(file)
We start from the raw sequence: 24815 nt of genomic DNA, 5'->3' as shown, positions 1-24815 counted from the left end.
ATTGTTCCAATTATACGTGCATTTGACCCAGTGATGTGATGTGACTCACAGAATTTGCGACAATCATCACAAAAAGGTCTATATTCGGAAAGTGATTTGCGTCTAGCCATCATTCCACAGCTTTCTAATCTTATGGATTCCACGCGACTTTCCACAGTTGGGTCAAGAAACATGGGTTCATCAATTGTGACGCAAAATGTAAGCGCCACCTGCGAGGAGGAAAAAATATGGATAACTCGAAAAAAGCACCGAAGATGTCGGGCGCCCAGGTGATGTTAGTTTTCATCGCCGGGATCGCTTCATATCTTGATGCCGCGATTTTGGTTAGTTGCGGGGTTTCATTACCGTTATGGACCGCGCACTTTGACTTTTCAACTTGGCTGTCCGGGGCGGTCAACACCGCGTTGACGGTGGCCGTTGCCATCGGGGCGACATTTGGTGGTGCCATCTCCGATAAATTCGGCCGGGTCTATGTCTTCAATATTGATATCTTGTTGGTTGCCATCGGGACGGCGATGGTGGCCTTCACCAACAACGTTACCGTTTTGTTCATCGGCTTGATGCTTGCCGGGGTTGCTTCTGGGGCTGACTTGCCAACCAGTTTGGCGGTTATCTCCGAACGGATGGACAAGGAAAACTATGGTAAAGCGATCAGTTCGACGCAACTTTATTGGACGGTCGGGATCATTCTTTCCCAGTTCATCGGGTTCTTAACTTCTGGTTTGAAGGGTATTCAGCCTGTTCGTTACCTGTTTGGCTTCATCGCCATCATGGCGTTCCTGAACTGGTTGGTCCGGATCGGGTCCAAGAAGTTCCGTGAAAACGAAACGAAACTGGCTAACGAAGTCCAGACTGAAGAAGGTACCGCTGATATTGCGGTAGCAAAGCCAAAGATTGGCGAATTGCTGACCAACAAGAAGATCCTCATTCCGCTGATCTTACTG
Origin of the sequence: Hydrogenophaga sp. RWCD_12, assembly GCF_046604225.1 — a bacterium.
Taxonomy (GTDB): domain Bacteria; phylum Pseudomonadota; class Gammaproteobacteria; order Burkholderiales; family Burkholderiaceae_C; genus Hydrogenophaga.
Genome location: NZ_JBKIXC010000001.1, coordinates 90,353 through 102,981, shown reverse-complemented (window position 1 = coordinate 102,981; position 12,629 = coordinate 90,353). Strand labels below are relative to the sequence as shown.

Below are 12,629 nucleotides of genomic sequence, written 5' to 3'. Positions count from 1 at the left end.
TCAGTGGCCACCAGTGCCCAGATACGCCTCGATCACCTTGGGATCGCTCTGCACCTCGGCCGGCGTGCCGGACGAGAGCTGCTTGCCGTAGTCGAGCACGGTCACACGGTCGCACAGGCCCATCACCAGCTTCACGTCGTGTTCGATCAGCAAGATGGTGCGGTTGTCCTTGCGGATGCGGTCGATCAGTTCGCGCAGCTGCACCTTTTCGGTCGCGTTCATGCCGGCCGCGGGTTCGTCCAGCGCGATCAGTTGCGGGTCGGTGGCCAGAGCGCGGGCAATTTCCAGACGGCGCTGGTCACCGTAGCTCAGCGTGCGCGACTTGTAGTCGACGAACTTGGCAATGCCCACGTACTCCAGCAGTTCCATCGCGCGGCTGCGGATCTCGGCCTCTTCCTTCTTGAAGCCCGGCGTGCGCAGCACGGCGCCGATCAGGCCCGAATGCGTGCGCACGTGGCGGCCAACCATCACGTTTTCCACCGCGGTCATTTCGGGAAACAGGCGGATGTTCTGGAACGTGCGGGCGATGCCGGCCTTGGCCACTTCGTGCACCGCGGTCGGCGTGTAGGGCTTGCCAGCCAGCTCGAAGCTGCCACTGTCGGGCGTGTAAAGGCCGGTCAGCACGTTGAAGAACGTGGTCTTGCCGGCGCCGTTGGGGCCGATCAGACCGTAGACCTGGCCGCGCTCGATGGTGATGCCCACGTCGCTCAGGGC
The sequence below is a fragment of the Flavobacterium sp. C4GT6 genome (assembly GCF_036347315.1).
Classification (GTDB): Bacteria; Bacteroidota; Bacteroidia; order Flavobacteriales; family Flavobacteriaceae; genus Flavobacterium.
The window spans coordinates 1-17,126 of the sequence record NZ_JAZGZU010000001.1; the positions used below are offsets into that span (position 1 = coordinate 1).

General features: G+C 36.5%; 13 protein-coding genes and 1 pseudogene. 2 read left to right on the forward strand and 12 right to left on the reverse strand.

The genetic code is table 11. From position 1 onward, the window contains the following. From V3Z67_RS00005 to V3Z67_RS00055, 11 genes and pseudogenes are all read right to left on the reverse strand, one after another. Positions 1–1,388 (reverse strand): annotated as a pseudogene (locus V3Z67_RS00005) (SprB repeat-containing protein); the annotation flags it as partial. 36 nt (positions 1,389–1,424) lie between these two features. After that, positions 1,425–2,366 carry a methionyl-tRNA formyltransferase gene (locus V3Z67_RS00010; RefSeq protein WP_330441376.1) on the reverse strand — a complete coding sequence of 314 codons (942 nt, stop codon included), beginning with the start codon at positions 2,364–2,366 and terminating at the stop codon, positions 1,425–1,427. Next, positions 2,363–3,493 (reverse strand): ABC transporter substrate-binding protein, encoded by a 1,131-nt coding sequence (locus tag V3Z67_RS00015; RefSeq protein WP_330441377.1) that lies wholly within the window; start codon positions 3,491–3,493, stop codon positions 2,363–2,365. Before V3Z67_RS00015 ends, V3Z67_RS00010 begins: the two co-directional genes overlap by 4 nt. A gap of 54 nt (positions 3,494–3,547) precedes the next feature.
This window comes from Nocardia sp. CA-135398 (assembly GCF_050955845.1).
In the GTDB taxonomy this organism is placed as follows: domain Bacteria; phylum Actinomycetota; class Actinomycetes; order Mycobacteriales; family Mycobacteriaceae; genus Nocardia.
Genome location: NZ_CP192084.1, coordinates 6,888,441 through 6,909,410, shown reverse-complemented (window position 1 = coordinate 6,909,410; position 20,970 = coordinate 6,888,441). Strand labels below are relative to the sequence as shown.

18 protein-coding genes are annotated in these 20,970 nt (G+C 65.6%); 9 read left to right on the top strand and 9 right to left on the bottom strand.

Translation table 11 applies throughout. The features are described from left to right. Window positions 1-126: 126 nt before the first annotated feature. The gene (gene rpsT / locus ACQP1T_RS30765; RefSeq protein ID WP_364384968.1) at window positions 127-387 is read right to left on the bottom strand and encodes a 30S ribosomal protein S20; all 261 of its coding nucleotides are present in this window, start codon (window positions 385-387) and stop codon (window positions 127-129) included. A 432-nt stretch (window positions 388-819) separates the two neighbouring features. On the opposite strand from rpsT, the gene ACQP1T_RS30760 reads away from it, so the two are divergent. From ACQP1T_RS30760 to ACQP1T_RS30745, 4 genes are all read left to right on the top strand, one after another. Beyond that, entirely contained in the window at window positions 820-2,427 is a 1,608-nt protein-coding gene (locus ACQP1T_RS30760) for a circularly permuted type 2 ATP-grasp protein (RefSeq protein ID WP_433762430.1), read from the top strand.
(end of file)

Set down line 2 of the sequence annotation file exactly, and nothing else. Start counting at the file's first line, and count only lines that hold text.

ATTGTTCCAATTATACGTGCATTTGACCCAGTGATGTGATGTGACTCACAGAATTTGCGACAATCATCACAAAAAGGTCTATATTCGGAAAGTGATTTGCGTCTAGCCATCATTCCACAGCTTTCTAATCTTATGGATTCCACGCGACTTTCCACAGTTGGGTCAAGAAACATGGGTTCATCAATTGTGACGCAAAATGTAAGCGCCACCTGCGAGGAGGAAAAAATATGGATAACTCGAAAAAAGCACCGAAGATGTCGGGCGCCCAGGTGATGTTAGTTTTCATCGCCGGGATCGCTTCATATCTTGATGCCGCGATTTTGGTTAGTTGCGGGGTTTCATTACCGTTATGGACCGCGCACTTTGACTTTTCAACTTGGCTGTCCGGGGCGGTCAACACCGCGTTGACGGTGGCCGTTGCCATCGGGGCGACATTTGGTGGTGCCATCTCCGATAAATTCGGCCGGGTCTATGTCTTCAATATTGATATCTTGTTGGTTGCCATCGGGACGGCGATGGTGGCCTTCACCAACAACGTTACCGTTTTGTTCATCGGCTTGATGCTTGCCGGGGTTGCTTCTGGGGCTGACTTGCCAACCAGTTTGGCGGTTATCTCCGAACGGATGGACAAGGAAAACTATGGTAAAGCGATCAGTTCGACGCAACTTTATTGGACGGTCGGGATCATTCTTTCCCAGTTCATCGGGTTCTTAACTTCTGGTTTGAAGGGTATTCAGCCTGTTCGTTACCTGTTTGGCTTCATCGCCATCATGGCGTTCCTGAACTGGTTGGTCCGGATCGGGTCCAAGAAGTTCCGTGAAAACGAAACGAAACTGGCTAACGAAGTCCAGACTGAAGAAGGTACCGCTGATATTGCGGTAGCAAAGCCAAAGATTGGCGAATTGCTGACCAACAAGAAGATCCTCATTCCGCTGATCTTACTG